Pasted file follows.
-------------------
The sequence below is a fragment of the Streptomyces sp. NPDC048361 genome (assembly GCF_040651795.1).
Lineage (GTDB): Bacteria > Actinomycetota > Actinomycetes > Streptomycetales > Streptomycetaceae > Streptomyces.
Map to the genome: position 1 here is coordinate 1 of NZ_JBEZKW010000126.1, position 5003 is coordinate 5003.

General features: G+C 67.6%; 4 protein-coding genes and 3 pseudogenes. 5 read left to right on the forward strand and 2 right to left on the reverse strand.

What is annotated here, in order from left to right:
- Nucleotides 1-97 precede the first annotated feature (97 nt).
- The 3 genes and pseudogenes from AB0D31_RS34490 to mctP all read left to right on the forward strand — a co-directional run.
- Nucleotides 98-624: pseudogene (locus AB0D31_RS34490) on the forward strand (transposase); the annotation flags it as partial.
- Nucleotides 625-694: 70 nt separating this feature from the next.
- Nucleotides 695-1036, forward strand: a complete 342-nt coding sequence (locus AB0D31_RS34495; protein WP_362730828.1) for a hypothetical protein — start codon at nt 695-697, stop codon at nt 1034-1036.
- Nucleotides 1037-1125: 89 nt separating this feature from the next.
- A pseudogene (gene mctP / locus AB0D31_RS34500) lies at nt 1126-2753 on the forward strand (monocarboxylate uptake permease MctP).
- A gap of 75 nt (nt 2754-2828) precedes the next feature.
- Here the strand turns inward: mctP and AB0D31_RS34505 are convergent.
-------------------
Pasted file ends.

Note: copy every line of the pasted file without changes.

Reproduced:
The sequence below is a fragment of the Streptomyces sp. NPDC048361 genome (assembly GCF_040651795.1).
Lineage (GTDB): Bacteria > Actinomycetota > Actinomycetes > Streptomycetales > Streptomycetaceae > Streptomyces.
Map to the genome: position 1 here is coordinate 1 of NZ_JBEZKW010000126.1, position 5003 is coordinate 5003.

General features: G+C 67.6%; 4 protein-coding genes and 3 pseudogenes. 5 read left to right on the forward strand and 2 right to left on the reverse strand.

What is annotated here, in order from left to right:
- Nucleotides 1-97 precede the first annotated feature (97 nt).
- The 3 genes and pseudogenes from AB0D31_RS34490 to mctP all read left to right on the forward strand — a co-directional run.
- Nucleotides 98-624: pseudogene (locus AB0D31_RS34490) on the forward strand (transposase); the annotation flags it as partial.
- Nucleotides 625-694: 70 nt separating this feature from the next.
- Nucleotides 695-1036, forward strand: a complete 342-nt coding sequence (locus AB0D31_RS34495; protein WP_362730828.1) for a hypothetical protein — start codon at nt 695-697, stop codon at nt 1034-1036.
- Nucleotides 1037-1125: 89 nt separating this feature from the next.
- A pseudogene (gene mctP / locus AB0D31_RS34500) lies at nt 1126-2753 on the forward strand (monocarboxylate uptake permease MctP).
- A gap of 75 nt (nt 2754-2828) precedes the next feature.
- Here the strand turns inward: mctP and AB0D31_RS34505 are convergent.